Background checks useful, but limited
About 73% of employers conduct criminal background checks on all job candidates, according to a 2010 survey by the Society for Human Resource Management, and another 19% of employers do so only for selected job candidates. They can be particularly important in healthcare when a job applicant must be trusted with vulnerable patients and data, but experts caution that background checks have limitations.
Background checks are allowed in almost all states, and some states require checks for some healthcare positions, says Edward F. Harold, JD, a partner with the law firm of Fisher & Phillips in New Orleans. The Equal Employment Opportunity Commission (EEOC) does not prohibit their use, but it recently issued new guidance that discourages using background checks too broadly.
To best use background checks, first make sure to use a reputable company that can access far more information than you would be able to find on your own, Harold says. Remember that some criminal convictions might not show up in the search because there is no single repository of the data.
Civil offenses also might not show up because some, such as a domestic disturbance resulting in a restraining order, might not be recorded in the criminal record, explains Sandy Glover, CEO of Gold Shield Legal Investigations in Ormond Beach, FL, which performs background checks. "I also recommend checking their professional licensure," Glover says. "Are they really a nurse? Is their license in good standing? Credit reports also can be useful if this person is going to be in a position in which they could take advantage of vulnerable people, such as an Alzheimer's patient."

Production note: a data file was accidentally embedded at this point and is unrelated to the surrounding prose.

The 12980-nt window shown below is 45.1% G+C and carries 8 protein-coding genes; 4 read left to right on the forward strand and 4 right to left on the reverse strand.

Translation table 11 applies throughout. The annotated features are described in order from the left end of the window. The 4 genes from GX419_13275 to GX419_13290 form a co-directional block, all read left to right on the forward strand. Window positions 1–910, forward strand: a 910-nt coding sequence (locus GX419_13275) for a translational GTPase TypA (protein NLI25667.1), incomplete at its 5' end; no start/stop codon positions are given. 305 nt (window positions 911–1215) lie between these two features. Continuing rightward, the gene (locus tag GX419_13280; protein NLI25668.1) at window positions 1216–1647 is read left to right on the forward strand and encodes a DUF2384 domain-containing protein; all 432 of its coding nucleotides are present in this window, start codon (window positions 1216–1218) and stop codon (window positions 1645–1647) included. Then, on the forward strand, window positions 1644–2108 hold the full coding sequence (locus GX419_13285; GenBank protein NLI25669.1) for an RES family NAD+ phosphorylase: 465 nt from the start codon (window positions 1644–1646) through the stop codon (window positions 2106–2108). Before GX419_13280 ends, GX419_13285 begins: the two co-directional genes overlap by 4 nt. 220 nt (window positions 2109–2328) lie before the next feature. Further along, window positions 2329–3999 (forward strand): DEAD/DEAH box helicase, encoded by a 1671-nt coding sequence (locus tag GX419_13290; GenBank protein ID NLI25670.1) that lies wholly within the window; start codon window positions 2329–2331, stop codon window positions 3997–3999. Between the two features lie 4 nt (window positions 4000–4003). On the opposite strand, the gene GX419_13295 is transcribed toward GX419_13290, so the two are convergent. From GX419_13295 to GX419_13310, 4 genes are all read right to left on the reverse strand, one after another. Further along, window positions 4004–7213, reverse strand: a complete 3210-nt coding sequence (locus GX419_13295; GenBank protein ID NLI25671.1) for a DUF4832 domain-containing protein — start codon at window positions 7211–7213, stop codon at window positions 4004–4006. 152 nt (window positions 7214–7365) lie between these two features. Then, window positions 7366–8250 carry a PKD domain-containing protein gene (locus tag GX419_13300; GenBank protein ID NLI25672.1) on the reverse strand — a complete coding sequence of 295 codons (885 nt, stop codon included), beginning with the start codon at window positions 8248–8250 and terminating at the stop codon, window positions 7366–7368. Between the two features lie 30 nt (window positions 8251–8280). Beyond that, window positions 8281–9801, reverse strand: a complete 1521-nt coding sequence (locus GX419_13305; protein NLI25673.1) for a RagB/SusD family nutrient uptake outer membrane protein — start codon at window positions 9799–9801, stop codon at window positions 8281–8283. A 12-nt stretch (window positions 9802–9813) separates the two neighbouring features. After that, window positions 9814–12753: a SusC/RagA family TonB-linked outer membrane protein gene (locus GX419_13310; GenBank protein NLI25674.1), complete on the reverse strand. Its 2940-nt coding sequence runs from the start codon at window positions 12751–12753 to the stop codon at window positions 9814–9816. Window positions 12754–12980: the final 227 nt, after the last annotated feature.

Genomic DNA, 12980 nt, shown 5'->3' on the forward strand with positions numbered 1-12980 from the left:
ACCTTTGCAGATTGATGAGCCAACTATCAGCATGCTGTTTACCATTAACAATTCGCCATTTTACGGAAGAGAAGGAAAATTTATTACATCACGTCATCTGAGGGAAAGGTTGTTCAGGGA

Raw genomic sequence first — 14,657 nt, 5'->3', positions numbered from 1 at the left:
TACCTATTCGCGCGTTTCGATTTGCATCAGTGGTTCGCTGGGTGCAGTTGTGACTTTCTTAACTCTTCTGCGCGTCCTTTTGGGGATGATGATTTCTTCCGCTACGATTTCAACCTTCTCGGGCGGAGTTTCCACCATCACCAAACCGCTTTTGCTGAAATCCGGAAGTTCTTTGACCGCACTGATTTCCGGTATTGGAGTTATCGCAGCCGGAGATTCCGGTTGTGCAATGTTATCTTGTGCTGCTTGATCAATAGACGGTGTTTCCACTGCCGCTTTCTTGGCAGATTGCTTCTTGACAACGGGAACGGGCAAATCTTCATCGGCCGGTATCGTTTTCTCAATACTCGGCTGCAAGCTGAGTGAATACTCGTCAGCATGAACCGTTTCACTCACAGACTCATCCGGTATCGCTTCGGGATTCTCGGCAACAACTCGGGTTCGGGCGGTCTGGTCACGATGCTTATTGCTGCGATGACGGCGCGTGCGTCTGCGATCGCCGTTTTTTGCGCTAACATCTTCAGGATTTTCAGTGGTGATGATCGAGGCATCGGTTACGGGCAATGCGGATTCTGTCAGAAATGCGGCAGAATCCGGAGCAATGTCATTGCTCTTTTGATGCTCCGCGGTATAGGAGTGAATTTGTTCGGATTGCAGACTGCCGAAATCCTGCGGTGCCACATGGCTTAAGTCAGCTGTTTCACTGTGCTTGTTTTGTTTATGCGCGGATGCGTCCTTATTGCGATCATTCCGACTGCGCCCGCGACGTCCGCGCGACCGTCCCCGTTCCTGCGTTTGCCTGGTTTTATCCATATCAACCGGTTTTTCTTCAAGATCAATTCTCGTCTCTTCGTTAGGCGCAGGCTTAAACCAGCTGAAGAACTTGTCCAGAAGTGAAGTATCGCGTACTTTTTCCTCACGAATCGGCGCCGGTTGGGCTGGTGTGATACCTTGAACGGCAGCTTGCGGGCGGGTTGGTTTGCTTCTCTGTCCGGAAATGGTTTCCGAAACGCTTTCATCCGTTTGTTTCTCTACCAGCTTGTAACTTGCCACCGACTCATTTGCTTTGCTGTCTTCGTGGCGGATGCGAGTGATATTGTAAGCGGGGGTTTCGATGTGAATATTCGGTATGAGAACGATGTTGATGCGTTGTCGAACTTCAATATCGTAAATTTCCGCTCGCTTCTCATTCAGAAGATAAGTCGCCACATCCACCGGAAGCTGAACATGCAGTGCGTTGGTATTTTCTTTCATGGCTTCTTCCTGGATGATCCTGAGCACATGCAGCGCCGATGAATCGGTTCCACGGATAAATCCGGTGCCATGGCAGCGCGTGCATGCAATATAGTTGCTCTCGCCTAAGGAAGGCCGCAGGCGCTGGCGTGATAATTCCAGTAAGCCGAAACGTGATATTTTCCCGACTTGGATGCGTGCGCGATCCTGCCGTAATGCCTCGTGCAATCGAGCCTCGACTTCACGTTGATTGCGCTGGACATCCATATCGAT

Most employers restrict their searches to convictions, not arrests, because the EEOC has made clear that it sees the use of arrests as highly discriminatory against minorities, Harold explains.
Even restricting the search to convictions can have an adverse impact on minorities and men, because they often have more convictions, notes David Christlieb, JD, an attorney with the law firm Littler in Chicago. But conversely, a healthcare employer takes a risk by not conducting background checks.
"The checks are so common now that it would be simple for a plaintiff's attorney to ask why you didn't know that the person you hired had a shady background and then he harmed a patient," Christlieb says. "If you are not required by your state legislature to do background checks, it is still almost expected in the sense that it has become the standard in healthcare to do this. The real question is exactly how you conduct them and what you do with the information."
No matter how you use background checks, have a policy in place before you start checking.
"You must know what you're checking for, how you're checking, and what you will do with what you find. You have to know beforehand how you will respond to certain findings in a background check," Harold says. "Deciding the first time that information appears will only get you in trouble. Consistency is key to avoid charges of discrimination."
David Christlieb, JD, Attorney, Littler, Chicago. Telephone: (312) 795-3264. Email: email@example.com.
Sandy Glover, CEO, Gold Shield Legal Investigations, Ormond Beach, FL. Telephone: (386) 295-6558. Email: firstname.lastname@example.org.
Edward F. Harold, JD, Partner, Fisher & Phillips, New Orleans. Telephone: (504) 592-3801. Email: email@example.com.